University-backed FabLab celebrates anniversary after helping more people than ever despite COVID-19
Tuesday 21 July 2020
A Coventry University-backed centre which supports local people and businesses to learn new skills, has celebrated its fourth anniversary by revealing it has helped more people than ever before.
FabLab has had its physical celebrations halted by COVID-19 but the pandemic has not stopped its expansion in the past year – engaging with more than 1,751 individuals and families, running 119 workshops and supporting 44 firms.
The science, technology, engineering, arts and maths (STEAM) civic engagement programme is backed by Coventry University’s Centre for Trust Peace and Social Relations (CTPSR) and Coventry City Council and a recently released Social Impact Study revealed that, despite the pandemic, it has achieved as much in the past 12 months as in its first three years - running 31 accredited courses, helping people gain 112 new qualifications, 245 people enrol onto funded project activity and supporting 95 Coventry University students. Sinead Ouillon, who founded the centre in Coventry’s City Arcade in July 2016 with the support of CTPSR Executive Director Professor Mike Hardy, is hopeful that the growth can continue.
We would not be here without the support and belief of Professor Mike Hardy, Executive Director of CTPSR who, in 2014 invested significant finance in this STEAM adventure for his amazing research centre, to blend innovative research with local and global communities as well as strengthening links with our home city.
On our birthday, the evidence in this social impact report points towards this approach of research and university civic engagement as a resounding success.Sinead Ouillon, Co-founder and Director of FabLab Coventry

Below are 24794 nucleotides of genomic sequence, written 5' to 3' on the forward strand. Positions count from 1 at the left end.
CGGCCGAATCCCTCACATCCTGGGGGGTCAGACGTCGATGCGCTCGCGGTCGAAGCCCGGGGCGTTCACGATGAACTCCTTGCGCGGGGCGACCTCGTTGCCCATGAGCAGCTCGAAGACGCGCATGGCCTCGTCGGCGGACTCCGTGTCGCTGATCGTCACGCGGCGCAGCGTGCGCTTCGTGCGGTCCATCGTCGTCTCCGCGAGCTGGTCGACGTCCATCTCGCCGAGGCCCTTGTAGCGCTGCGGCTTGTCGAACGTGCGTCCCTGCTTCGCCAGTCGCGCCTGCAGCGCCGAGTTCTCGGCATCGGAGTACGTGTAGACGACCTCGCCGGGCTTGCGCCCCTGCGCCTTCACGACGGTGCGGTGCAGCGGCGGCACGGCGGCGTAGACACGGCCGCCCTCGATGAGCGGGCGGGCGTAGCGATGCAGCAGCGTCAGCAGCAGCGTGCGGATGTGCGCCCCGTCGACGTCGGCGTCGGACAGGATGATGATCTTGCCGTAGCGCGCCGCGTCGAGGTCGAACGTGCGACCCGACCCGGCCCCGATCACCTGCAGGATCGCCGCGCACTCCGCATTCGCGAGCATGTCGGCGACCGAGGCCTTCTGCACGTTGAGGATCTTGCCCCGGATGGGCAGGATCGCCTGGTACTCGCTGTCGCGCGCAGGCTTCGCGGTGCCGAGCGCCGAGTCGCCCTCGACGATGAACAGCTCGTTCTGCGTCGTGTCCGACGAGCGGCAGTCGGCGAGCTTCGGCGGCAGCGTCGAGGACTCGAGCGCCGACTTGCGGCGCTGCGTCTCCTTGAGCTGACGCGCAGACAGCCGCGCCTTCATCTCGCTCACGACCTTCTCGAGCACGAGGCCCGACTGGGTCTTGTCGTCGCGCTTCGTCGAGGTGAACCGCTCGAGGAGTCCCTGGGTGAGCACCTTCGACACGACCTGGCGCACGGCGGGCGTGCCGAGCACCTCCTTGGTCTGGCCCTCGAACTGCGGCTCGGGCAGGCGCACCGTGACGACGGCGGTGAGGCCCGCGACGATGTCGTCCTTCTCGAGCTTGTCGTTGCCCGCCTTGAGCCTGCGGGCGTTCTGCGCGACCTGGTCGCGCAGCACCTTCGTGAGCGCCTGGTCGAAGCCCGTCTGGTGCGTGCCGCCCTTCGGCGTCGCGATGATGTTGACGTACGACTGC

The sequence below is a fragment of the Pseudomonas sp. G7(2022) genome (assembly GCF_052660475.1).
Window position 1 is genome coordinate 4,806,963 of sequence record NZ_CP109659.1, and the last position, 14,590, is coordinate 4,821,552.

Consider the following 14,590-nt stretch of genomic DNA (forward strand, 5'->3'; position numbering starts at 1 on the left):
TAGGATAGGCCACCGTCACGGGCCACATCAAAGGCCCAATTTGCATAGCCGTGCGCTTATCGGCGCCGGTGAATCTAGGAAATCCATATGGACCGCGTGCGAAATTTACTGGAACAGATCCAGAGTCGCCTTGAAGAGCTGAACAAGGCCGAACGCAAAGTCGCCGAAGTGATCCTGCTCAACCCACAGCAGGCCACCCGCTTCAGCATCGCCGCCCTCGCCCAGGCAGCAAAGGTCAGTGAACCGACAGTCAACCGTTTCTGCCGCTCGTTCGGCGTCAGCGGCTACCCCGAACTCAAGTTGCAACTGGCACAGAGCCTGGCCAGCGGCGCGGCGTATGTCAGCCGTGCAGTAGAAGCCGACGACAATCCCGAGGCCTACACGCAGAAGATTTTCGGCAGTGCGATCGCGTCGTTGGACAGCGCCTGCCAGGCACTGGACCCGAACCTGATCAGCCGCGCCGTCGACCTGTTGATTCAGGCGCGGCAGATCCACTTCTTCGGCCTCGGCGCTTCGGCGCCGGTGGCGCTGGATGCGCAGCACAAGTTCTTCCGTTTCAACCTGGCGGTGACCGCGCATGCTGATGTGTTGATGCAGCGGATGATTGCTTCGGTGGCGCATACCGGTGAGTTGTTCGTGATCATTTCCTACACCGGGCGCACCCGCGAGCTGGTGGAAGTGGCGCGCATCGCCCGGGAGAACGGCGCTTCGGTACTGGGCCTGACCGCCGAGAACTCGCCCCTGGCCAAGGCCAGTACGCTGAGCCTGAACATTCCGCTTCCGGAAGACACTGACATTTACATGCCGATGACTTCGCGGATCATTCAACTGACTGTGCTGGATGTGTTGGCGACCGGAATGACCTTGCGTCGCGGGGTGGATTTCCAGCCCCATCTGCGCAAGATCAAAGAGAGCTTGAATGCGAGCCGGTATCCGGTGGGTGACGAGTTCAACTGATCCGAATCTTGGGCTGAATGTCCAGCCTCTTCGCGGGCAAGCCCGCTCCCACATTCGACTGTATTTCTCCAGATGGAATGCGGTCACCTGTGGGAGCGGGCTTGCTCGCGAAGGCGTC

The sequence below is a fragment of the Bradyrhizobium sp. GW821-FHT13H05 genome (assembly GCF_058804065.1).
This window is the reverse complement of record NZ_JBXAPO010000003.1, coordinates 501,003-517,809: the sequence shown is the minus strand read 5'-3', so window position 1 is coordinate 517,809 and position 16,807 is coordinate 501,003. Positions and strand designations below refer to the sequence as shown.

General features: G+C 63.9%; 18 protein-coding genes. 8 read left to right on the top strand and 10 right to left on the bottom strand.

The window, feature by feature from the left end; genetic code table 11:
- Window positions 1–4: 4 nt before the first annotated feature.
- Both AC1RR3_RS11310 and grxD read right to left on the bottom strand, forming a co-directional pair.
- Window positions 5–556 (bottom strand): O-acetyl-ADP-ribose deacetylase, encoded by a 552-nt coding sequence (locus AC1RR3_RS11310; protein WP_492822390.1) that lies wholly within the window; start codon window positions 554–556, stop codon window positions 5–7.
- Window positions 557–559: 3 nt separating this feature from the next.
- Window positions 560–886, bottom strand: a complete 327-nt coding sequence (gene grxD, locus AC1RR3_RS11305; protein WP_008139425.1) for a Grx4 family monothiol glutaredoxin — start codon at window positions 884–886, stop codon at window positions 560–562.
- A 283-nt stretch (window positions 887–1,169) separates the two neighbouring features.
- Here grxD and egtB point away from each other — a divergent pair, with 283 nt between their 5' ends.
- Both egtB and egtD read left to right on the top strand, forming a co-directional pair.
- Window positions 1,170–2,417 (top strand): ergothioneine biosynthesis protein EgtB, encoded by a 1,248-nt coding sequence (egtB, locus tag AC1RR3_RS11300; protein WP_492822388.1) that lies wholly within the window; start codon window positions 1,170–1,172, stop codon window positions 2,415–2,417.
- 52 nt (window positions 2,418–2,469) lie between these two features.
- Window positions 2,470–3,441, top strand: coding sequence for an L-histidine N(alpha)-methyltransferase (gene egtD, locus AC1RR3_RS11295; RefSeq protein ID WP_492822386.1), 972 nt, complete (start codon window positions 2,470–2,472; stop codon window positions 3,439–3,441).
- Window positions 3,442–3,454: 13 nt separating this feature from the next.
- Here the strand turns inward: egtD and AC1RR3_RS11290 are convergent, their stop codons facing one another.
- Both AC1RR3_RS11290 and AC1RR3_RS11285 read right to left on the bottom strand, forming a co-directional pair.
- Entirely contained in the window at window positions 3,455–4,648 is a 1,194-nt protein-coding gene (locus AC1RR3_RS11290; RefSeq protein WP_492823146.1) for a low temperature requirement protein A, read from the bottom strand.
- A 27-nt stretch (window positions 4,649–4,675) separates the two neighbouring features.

The programme’s new eco-friendly furniture factory in FarGo Village, in Far Gosford Street, will play a key role in the next step for FabLab as they look to develop green enterprises and trade.
Now, FabLab is aiding the university’s response to COVID-19, using its 3D printers to create PPE for NHS staff early in the crisis, providing online educational courses and distributing 1,000 pieces of university furniture to help local secondary schools, charities, food banks and community organisations as they look to start re-opening.
This year has seen a different set of challenges. COVID-19 has meant we have had to quickly adapt to making changes to our daily operations and finding alternative routes to support the members of our community, local businesses and participants across our project funded activities. None of our achievements or successes would be anywhere near as effective or impactful without our ever-growing community of makers and creatives.Helen Lewis, FabLab manager